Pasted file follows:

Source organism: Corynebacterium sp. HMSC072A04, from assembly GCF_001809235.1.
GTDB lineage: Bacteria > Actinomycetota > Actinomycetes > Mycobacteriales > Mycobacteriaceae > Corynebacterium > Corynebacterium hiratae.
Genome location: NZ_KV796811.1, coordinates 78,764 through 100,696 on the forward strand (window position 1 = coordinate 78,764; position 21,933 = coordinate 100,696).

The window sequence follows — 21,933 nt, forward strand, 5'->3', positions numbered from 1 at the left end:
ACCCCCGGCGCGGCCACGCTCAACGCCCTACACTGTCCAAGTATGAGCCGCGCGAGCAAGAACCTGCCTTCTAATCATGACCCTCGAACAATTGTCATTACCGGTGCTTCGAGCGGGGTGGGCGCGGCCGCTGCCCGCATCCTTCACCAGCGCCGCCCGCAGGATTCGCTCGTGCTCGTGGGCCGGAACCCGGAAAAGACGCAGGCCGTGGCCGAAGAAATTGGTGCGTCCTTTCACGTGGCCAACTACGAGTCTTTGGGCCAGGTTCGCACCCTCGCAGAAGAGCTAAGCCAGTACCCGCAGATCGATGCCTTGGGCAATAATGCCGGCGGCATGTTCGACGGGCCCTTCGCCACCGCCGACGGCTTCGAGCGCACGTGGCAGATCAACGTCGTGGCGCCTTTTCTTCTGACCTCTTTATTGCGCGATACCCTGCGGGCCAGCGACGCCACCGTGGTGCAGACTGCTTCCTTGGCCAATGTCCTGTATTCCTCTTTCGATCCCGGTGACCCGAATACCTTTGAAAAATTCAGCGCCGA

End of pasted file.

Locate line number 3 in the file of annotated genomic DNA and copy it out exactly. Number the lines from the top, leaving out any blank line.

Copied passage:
Genome location: NZ_KV796811.1, coordinates 78,764 through 100,696 on the forward strand (window position 1 = coordinate 78,764; position 21,933 = coordinate 100,696).